Designing a document databaseViews
One of the more interesting problems with document databases is how you handle views. But a lot of people already had some issues with understanding what I mean with document database (hint, I am not talking about a word docs repository), so I have better explain what I mean by this.
A document database stores documents. Those aren’t what most people would consider as a document, however. It is not excel or word files. Rather, we are talking about storing data in a well known format, but with no schema. Consider the case of storing an XML document or a Json document. In both cases, we have a well known format, but there is not a required schema for those. That is, after all, one of the advantages of document db’s schema less nature.
However, trying to query on top of schema less data can be… problematic. Unless you are talking about lucene, which I would consider to be a document indexer rather than a document DB, although it can be used as such. Even with lucene, you have to specify the things that you are actually interested on to be able to search on them.
So, what are views? Views are a way to transform a document to some well known and well defined format. For example, let us say that I want to use my DB to store wiki information, I can do this easily enough by storing the document as a whole, but how do I lookup a page by its title? Trying to do this on the fly is a receipt for disastrous performance. In most document databases, the answer is to create a view. For RDMBS people, a DDB view is often called a materialized view in an RDMBS.
I thought about creating it like this:
Please note that this is only to demonstrate the concept, actually implementing the above syntax requires either on the fly rewrites or C# 4.0
The code above can scan through the relevant documents, and in a very clean fashion (I think), generate the values that we actually care about. Basically, we now have created a view called “pagesByTitleAndVersion”, index by title (ascending) and version (descending). We can now query this view for a particular value, and get it in a very quick manner.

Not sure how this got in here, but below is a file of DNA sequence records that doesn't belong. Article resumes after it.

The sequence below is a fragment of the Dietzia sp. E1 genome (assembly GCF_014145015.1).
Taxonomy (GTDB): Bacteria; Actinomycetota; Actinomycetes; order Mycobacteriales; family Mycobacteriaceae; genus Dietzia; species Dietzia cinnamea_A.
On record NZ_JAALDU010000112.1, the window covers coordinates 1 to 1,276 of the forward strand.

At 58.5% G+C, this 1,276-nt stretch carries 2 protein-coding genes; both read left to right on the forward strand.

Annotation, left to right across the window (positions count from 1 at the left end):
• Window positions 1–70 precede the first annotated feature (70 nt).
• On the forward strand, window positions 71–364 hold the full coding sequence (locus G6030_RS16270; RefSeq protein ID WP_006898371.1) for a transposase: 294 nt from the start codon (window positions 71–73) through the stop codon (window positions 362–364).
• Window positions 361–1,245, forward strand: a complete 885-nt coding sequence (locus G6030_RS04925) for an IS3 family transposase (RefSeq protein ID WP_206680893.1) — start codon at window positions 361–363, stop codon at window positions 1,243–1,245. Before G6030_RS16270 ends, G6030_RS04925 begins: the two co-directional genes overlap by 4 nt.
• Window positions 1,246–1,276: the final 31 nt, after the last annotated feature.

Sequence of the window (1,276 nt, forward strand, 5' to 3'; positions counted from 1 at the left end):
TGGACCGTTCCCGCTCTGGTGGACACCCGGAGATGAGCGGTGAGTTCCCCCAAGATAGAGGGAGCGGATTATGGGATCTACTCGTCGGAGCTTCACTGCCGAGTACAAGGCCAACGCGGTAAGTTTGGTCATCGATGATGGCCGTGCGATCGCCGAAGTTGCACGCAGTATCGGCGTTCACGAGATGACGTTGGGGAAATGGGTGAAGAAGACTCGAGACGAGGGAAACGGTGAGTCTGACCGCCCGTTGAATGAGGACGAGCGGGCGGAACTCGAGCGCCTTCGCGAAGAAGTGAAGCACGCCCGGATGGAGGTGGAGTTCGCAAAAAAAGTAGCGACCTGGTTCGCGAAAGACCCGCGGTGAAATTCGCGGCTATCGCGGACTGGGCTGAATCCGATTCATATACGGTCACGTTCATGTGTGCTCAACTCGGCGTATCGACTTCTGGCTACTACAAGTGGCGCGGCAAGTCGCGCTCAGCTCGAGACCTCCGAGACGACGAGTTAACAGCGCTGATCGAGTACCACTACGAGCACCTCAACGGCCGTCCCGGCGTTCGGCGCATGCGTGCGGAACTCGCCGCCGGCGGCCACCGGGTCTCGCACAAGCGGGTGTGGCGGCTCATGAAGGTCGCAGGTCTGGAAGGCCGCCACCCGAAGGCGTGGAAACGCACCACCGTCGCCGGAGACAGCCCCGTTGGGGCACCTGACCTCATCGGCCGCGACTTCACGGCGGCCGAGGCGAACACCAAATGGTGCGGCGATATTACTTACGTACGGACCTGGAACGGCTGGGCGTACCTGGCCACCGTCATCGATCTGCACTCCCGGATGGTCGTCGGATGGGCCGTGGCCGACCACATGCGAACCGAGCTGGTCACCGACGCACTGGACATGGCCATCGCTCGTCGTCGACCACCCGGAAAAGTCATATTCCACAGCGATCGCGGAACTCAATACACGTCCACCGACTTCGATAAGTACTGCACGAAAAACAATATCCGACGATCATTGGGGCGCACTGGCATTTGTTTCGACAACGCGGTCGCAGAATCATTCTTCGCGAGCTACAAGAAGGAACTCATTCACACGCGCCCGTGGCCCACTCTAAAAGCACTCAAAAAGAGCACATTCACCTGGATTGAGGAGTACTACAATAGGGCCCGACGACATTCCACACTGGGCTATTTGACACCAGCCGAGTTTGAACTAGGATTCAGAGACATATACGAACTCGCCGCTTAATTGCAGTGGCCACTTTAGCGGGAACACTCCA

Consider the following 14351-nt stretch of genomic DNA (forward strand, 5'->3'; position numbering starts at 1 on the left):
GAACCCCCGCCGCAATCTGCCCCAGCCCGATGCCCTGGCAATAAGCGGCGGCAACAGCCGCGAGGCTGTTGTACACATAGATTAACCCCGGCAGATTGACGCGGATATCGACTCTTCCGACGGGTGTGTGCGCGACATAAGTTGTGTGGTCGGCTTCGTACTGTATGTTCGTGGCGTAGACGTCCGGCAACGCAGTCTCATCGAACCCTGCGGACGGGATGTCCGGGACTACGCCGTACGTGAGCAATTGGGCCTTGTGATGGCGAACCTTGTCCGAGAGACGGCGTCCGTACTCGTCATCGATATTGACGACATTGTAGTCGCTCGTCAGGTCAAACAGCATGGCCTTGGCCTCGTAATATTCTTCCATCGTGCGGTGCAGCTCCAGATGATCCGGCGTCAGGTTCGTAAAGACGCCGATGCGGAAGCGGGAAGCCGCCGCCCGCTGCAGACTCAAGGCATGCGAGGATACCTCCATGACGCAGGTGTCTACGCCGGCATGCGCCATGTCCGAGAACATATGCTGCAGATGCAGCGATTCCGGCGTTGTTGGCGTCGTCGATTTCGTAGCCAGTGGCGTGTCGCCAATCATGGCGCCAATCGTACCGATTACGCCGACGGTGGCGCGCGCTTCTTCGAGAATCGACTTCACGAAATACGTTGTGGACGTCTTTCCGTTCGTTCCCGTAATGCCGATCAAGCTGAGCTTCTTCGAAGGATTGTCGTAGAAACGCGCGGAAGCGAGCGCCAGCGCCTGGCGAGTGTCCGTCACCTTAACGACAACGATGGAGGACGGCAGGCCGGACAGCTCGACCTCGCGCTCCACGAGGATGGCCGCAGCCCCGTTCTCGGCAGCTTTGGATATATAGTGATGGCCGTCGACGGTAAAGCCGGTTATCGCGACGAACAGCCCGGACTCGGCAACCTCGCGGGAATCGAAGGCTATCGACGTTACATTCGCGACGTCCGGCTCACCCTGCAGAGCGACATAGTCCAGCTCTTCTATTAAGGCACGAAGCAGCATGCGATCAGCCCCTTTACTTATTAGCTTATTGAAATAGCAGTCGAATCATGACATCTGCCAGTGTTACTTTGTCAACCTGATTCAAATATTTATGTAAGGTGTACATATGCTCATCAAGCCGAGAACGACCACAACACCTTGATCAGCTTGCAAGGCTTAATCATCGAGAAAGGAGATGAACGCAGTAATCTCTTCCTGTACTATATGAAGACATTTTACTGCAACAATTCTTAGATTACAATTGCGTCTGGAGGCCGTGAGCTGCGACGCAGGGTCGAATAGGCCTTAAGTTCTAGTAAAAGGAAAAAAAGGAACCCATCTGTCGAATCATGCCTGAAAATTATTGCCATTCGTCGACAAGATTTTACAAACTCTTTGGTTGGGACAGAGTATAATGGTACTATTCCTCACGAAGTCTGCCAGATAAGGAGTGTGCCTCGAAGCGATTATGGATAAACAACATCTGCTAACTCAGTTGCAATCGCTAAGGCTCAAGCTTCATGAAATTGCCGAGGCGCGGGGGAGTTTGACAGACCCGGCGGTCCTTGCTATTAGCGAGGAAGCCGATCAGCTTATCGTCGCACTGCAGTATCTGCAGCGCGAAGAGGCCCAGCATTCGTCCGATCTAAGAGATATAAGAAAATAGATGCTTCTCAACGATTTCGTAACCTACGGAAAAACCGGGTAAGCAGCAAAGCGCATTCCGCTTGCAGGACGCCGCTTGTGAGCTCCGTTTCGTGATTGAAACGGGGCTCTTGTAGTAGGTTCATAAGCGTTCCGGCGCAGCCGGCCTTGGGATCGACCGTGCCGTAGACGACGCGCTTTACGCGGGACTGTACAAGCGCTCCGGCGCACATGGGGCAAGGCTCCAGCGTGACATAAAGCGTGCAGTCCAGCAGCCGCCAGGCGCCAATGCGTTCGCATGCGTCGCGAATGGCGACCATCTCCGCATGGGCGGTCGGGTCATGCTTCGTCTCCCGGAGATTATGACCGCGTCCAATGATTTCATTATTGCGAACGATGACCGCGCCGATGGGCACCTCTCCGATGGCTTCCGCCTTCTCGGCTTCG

Note that this means that updating views happen as part of a background process, so there is going to be some delay between updating the document and updating the view. That is BASE for you :-)
Another important thing is that this syntax is for projections only. Those are actually very simple to build. Well, simple is relative, there is going to be some very funky Linq stuff going on in there, but from my perspective, it is fairly straightforward. The part that is going to be much harder to deal with is aggregation. I am going to deal with that separately, however.
More posts in "Designing a document database" series:
- (17 Mar 2009) What next?
- (16 Mar 2009) Remote API & Public API
- (16 Mar 2009) Looking at views
- (15 Mar 2009) View syntax
- (14 Mar 2009) Aggregation Recalculating
- (13 Mar 2009) Aggregation
- (12 Mar 2009) Views
- (11 Mar 2009) Replication
- (11 Mar 2009) Attachments
- (10 Mar 2009) Authorization
- (10 Mar 2009) Concurrency
- (10 Mar 2009) Scale
- (10 Mar 2009) Storage
Ok, now I see I want it. Are you going to release it open-sourcely?
And BTW, aren't views a good candidate to be based on RDBMS? It would save you implementation of joins, sorting, query capabilities... performance shouldn't be a problem since they could be optimized for querying.
one question, however, why would you have to wait until C# 4.0?